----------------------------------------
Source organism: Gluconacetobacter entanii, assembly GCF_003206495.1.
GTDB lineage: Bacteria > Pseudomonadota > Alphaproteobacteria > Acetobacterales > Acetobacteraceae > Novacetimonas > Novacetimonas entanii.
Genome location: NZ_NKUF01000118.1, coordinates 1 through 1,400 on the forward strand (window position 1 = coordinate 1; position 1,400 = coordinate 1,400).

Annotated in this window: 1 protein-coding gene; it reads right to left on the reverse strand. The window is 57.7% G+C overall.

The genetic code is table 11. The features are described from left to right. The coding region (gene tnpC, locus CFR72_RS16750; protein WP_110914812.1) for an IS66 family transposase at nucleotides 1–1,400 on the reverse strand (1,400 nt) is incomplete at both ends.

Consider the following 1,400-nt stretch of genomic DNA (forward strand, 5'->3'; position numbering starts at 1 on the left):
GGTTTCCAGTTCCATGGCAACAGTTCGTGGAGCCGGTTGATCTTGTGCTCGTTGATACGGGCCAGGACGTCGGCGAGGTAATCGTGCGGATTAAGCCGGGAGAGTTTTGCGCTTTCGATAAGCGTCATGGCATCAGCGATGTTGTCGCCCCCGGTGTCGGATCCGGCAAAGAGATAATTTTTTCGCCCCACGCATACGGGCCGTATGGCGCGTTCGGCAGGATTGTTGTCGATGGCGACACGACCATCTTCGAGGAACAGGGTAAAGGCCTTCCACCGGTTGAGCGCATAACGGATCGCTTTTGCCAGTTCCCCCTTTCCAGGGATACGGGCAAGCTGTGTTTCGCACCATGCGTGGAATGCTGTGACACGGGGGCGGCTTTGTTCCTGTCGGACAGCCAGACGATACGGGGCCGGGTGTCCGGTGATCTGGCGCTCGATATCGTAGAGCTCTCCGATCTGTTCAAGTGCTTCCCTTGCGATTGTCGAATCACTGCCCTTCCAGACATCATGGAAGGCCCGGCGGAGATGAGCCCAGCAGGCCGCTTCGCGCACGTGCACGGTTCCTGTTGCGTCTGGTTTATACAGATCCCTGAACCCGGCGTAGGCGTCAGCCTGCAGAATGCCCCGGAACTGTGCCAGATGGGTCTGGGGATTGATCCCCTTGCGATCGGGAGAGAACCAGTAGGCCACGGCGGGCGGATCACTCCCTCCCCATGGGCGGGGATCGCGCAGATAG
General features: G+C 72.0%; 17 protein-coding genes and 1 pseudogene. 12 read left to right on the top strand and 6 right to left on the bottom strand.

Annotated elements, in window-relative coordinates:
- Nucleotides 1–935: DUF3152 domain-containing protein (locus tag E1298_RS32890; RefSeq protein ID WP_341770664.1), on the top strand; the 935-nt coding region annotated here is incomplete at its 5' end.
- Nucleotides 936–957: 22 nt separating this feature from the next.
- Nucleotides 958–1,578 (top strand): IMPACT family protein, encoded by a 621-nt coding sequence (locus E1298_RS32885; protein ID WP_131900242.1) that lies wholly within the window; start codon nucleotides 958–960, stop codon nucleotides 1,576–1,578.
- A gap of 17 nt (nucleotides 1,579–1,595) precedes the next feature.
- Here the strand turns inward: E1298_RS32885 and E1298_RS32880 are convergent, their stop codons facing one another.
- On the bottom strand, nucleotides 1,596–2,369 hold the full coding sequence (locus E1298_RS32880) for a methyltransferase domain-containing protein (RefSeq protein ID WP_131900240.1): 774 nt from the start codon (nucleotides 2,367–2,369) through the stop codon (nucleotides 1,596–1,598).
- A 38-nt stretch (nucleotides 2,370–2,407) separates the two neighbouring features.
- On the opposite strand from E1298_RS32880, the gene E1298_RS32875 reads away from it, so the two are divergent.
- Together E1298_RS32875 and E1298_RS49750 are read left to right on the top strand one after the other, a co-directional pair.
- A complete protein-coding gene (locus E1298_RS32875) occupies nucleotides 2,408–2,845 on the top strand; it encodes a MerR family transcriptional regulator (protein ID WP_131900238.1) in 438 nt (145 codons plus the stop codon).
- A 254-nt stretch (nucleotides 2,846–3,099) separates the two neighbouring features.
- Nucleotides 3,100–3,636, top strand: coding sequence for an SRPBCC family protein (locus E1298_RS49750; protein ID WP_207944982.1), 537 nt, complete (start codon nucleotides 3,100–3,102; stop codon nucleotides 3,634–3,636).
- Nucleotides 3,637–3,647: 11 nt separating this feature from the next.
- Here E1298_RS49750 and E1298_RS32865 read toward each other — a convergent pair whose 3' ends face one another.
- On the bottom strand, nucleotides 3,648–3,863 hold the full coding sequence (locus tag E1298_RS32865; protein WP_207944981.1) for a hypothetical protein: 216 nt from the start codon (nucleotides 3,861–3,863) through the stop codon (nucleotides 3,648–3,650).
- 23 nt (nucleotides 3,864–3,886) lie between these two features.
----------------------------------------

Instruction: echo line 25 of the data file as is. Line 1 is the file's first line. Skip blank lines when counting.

- 23 nt (nucleotides 3,864–3,886) lie between these two features.